January 2016 Update
As 2016 begins, we would like to update you on our Worth Less? campaign. The good news is that a coordinated approach by Headteachers from every primary, special and secondary school across the county has been given universal support by parents, carers and other key stakeholders. Your input on Facebook and through letters to your MP has made a real difference. Awareness of the unfair, systematic underfunding that all schools in West Sussex suffer from has never been higher.
We also remain grateful for the work of local politicians who are working with the government to try and improve matters both in the short and longer terms. The fact remains, however, that children in West Sussex receive £41 million less than the average and over £200 million less than pupils in many larger urban areas such as (local authorities within) London.
As you know, the government has begun to listen to concerns and a funding formula review is underway. In due course, it will be important to analyse and consider the details of any proposed changes.
In the short term, however, the news is not good. Despite the systematic underfunding for children´s education in West Sussex, the government has only been able to offer £930k (from April 2016 – March 2017) as an interim payment to the 300 schools in West Sussex. Sadly, this represents an increase of less than £10 per child. Bluntly, it is the equivalent of the cost of a cinema ticket. Bearing in mind that our children are funded 10% less than the national average, this is simply not good enough and children´s education across West Sussex will suffer as a result.
Other Headteacher colleagues and I are mindful of being realistic in our approach but we believe it would be wrong to stand by and see children in West Sussex being disadvantaged any longer. With this in mind, we are campaigning for an uplift of £200 per pupil (from April 2016) until a new formula is put in place. In effect, this would generate £20 million for all schools yet still leave us £200 (per pupil) below the national average. We think that ´£200 for £20m´ is both realistic and reasonable and we will be contacting local MPs and the Department for Education to make this point loud and clear.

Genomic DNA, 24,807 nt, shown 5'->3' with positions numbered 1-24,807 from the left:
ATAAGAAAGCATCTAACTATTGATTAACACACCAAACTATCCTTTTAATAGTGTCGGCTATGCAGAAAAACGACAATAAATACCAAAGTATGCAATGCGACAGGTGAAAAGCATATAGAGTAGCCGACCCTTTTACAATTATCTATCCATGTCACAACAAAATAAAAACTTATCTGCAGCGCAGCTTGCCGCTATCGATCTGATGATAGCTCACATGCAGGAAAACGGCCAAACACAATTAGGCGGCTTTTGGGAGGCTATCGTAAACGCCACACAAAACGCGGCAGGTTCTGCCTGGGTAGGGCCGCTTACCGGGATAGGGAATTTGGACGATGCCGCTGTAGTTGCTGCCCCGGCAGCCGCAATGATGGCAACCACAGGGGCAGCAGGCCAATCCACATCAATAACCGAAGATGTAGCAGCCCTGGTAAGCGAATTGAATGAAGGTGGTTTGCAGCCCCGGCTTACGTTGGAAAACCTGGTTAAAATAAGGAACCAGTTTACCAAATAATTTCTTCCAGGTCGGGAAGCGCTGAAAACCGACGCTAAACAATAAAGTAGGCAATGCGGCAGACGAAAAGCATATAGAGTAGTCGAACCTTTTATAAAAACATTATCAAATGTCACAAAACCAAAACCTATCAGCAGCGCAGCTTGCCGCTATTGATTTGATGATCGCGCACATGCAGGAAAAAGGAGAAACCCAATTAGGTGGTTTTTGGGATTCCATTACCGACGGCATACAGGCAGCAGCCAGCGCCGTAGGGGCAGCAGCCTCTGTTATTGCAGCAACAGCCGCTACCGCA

Your proactive support has never been needed more. In order to gain this funding improvement, we urge you to do the following:
• Continue to ´Like´ and ´share´ the campaign – particularly ´£200 for £20m´ and comment positively on Facebook https:((www.facebook.comlWorthLessWestSussex
• Contact your local MP – you could use the attached pro forma – and re–state the need for an immediate improvement to current funding from April 2016.
• Contact local newspapers, BBC Radio Sussex and South Today/Meridian TV expressing your support for Worth Less? and, in particular, ´£200 for £20m´.
Thanks again for your continued support which is already making a difference.